Google Incorporates Facebook Pages Into Search Results

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Google announced at its real-time search event in December that it planned to incorporate public facing Facebook Pages into its search results.

The agreement represents the first time that Google is including Facebook and other social media content into its search query pages.

Unlike individual user profiles, Facebook Pages were designed as a marketing tool for organizations, businesses, music groups and celebrities to reach out to fans and disseminate information.

Google has been indexing MySpace pages since Valentine's Day, and also expressed plans to index sites such as FriendFeed, Jaiku, and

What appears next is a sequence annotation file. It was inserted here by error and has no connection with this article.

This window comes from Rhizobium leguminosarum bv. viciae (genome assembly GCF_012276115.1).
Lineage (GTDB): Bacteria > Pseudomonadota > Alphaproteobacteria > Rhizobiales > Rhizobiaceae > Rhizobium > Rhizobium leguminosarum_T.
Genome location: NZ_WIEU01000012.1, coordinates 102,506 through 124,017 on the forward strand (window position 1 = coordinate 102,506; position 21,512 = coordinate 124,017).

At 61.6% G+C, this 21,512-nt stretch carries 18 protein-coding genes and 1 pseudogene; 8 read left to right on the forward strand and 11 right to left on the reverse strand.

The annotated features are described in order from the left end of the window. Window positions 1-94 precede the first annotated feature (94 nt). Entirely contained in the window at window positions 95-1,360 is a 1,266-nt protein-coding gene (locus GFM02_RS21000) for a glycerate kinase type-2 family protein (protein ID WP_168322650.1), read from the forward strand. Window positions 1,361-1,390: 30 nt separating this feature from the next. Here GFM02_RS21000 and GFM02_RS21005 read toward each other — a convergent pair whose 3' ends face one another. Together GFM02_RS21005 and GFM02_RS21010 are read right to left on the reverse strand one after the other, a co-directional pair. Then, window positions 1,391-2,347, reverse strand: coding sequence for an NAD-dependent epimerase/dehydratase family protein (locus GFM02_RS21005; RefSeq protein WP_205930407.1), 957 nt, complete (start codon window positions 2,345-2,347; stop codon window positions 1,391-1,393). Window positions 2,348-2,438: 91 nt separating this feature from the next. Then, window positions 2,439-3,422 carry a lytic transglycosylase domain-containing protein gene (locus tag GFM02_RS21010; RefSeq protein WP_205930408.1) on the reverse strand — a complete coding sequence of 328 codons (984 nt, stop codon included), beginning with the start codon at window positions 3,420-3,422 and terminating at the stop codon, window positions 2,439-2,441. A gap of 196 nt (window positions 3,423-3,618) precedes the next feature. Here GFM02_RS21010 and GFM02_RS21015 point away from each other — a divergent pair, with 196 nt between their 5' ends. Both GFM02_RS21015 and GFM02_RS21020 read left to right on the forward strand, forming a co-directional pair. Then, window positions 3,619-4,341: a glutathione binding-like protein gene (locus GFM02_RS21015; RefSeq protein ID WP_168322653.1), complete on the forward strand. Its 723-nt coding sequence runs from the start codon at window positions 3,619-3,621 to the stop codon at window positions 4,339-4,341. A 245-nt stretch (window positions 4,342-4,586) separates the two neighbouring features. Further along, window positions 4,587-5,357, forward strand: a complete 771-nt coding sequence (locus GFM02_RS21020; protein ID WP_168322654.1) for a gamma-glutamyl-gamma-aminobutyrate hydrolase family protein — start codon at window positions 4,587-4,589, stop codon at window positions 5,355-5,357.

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The search engine giant is playing catch-up to its biggest competitor, Microsoft Bing, which has already established contracts with Facebook and micro-blogging site Twitter to incorporate public status updates into its pages. Bing, however, is working out how to make those status updates more easily searchable.

But while Google is attempting to increase its relevance in the social networking arena, it is simultaneously attempting to avoid another privacy debacle. Earlier this month Google Buzz, its newly released social networking service, received a firestorm of criticism when it decided to include a feature that exposed Gmail users' contact lists on the Internet. The incident underscored a myriad of privacy issues that will need to be addressed as personal information and social media status updates become more accessible on the Web.